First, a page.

In the Middle Ages many Western Europeans considered striped fabrics to be diabolical — mainly because they were associated with the infidel Saracens and Turks. When the Carmelites came back from a Crusade in wearing brown and white striped robes — a funky new fashion picked up in the Ottoman East — they were immediately made to renounce them by Papal edict. Medieval laws often required that social outcasts — thieves, traitors, prostitutes, lepers, madmen, hangmen — wear garish striped garments; in illuminated books, Biblical malefactors such as Judas and Cain were regularly depicted in striped robes and breeches.
Stripes were for people who were crazy and mean and ugly — people in cahoots with the devil. But things changed, Pastoureau says, in the 18th century. Stripes started getting happy and breezy. In the 19th century, with the growth of huge oppressive cities and the spread of industrialism, stripes came to symbolise — even more broadly — cleanliness, nature, physical activity and the open air. By the devil seemed to have been forgotten: stripes made people feel healthy, free and safe.
We still wear striped shirts and underwear; we use striped bath and hand towels; we sleep under striped sheets. The canvas on our mattresses has remained striped. Is it going too far to think that those pastel stripes that touch our bodies not only respond to our worries about keeping clean but also play the role of protecting us? Protecting the body against dirt and pollution, against external attacks, but protecting it also from our own desires, from our irresistible appetite for impurity? Yeah yeah, as they say in New York.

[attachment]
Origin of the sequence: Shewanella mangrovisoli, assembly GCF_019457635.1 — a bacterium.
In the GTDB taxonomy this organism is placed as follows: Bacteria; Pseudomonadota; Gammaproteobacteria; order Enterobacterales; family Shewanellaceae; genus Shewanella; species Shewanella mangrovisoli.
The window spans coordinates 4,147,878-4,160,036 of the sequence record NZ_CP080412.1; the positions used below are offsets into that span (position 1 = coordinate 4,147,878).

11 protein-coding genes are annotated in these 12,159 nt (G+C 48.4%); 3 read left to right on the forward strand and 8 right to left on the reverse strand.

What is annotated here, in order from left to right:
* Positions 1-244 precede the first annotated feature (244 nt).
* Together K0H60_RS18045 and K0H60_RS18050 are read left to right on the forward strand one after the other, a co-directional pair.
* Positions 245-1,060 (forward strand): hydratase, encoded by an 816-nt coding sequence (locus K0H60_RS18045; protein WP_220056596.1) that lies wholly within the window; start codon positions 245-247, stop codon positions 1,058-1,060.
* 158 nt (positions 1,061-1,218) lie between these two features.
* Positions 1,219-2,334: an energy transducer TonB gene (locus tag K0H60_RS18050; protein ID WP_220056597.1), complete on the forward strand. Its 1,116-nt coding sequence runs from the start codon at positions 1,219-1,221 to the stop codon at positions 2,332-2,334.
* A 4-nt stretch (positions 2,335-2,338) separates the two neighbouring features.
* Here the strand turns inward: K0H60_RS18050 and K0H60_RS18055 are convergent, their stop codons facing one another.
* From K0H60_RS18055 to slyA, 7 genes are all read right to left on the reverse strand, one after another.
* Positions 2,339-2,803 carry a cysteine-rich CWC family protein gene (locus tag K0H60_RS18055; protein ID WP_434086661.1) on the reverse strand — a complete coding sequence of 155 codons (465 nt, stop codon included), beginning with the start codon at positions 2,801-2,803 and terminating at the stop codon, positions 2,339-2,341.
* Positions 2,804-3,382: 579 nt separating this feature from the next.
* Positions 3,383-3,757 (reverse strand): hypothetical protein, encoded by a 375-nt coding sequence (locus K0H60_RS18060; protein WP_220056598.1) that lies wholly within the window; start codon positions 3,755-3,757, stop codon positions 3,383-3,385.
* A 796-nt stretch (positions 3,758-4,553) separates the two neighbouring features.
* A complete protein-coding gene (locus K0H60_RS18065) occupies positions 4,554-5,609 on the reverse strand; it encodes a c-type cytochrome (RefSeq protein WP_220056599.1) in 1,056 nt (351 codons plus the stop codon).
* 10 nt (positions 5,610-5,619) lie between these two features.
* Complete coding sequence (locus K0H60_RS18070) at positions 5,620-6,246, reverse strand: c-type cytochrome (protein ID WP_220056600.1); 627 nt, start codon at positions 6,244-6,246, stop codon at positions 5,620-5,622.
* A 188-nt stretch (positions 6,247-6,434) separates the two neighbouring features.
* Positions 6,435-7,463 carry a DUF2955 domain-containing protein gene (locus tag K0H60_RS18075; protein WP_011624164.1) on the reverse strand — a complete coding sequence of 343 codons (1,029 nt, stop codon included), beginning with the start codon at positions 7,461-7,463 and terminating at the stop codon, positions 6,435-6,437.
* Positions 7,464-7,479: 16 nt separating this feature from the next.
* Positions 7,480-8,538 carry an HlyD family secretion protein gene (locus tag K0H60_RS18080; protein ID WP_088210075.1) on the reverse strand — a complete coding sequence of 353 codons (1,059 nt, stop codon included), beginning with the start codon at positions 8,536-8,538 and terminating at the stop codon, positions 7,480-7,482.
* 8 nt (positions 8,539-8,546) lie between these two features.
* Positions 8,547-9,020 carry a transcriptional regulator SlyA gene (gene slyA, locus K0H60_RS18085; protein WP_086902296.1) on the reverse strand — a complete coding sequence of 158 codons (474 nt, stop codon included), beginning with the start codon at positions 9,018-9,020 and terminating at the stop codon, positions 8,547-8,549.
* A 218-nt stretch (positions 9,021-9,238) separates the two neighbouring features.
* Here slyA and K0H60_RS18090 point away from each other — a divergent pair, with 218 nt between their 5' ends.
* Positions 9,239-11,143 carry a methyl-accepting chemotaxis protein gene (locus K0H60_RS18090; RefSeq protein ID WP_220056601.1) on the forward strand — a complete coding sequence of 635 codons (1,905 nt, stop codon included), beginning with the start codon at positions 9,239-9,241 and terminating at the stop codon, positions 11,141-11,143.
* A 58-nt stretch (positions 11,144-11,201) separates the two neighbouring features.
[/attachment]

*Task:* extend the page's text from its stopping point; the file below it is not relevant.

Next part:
I live in a gay neighbourhood near the Castro and the dykes and queers turn out to be pretty patriotic. Every few hours I talk to my lover Blakey in Chicago. At night I crawl into bed with my little dog Charlemagne, rescued from the pound just last month, and he burrows down under the sheets to my feet. I feel like an effigy. Sirens go off outside; a lonely plane goes by. India is no stranger to terrorism. But the terrorism that India has had to face for some decades can by no means be connected only to Islam; and in almost every case the ruling government has played a part in causing and even nurturing the phenomenon.
If we look at the story of Sikh extremism in the s in Punjab, we find it has an eerie resonance with the events that took place in Washington and New York. For Mrs Gandhi, the Congress Party — a euphemism for herself and her family — represented democracy, stability and secularism; and, in order to perpetuate Congress rule, she used every undemocratic means at her disposal. Her deadliest intervention was the sponsoring of a Sikh fundamentalist in Punjab, Jarnail Singh Bhindranwale.
The Akali Dal, a regional party with a strong Sikh identity, was posing a threat to the Congress. Unfortunately, Bhindranwale turned against Mrs Gandhi to preside over a militant secessionist movement. The consequences are well known: the military attack on the Golden Temple, where Bhindranwale was hiding, the death of Bhindranwale, the killing later, in retaliation, of Mrs Gandhi by her Sikh bodyguards, and, in the aftermath, the murder in Delhi of innocent Sikhs by Congress-led hoodlums.